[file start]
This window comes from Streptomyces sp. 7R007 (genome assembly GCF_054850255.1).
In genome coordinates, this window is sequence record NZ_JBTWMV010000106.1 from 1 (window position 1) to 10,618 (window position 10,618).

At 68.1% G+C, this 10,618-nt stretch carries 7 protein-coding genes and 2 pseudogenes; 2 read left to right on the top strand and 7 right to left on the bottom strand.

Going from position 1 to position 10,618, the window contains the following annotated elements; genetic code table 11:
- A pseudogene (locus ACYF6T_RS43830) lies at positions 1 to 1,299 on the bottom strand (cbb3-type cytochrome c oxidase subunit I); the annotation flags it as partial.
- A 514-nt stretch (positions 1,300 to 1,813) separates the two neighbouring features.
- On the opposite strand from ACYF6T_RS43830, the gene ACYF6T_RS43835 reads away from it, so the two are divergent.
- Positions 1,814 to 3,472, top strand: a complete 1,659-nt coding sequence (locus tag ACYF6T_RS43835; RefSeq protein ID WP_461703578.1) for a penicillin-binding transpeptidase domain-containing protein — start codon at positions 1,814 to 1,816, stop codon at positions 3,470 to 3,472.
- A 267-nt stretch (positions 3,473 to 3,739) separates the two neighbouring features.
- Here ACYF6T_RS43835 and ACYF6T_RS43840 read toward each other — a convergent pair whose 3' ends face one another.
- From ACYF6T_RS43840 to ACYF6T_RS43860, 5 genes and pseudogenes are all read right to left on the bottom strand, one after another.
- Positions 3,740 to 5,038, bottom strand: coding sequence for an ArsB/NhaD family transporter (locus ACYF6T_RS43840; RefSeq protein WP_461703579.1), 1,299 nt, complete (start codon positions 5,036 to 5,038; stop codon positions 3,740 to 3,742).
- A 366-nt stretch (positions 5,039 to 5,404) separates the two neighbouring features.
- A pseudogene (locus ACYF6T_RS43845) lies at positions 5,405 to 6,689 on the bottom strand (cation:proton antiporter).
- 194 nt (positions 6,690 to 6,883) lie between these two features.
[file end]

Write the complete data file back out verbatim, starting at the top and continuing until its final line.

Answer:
This window comes from Streptomyces sp. 7R007 (genome assembly GCF_054850255.1).
In genome coordinates, this window is sequence record NZ_JBTWMV010000106.1 from 1 (window position 1) to 10,618 (window position 10,618).

At 68.1% G+C, this 10,618-nt stretch carries 7 protein-coding genes and 2 pseudogenes; 2 read left to right on the top strand and 7 right to left on the bottom strand.

Going from position 1 to position 10,618, the window contains the following annotated elements; genetic code table 11:
- A pseudogene (locus ACYF6T_RS43830) lies at positions 1 to 1,299 on the bottom strand (cbb3-type cytochrome c oxidase subunit I); the annotation flags it as partial.
- A 514-nt stretch (positions 1,300 to 1,813) separates the two neighbouring features.
- On the opposite strand from ACYF6T_RS43830, the gene ACYF6T_RS43835 reads away from it, so the two are divergent.
- Positions 1,814 to 3,472, top strand: a complete 1,659-nt coding sequence (locus tag ACYF6T_RS43835; RefSeq protein ID WP_461703578.1) for a penicillin-binding transpeptidase domain-containing protein — start codon at positions 1,814 to 1,816, stop codon at positions 3,470 to 3,472.
- A 267-nt stretch (positions 3,473 to 3,739) separates the two neighbouring features.
- Here ACYF6T_RS43835 and ACYF6T_RS43840 read toward each other — a convergent pair whose 3' ends face one another.
- From ACYF6T_RS43840 to ACYF6T_RS43860, 5 genes and pseudogenes are all read right to left on the bottom strand, one after another.
- Positions 3,740 to 5,038, bottom strand: coding sequence for an ArsB/NhaD family transporter (locus ACYF6T_RS43840; RefSeq protein WP_461703579.1), 1,299 nt, complete (start codon positions 5,036 to 5,038; stop codon positions 3,740 to 3,742).
- A 366-nt stretch (positions 5,039 to 5,404) separates the two neighbouring features.
- A pseudogene (locus ACYF6T_RS43845) lies at positions 5,405 to 6,689 on the bottom strand (cation:proton antiporter).
- 194 nt (positions 6,690 to 6,883) lie between these two features.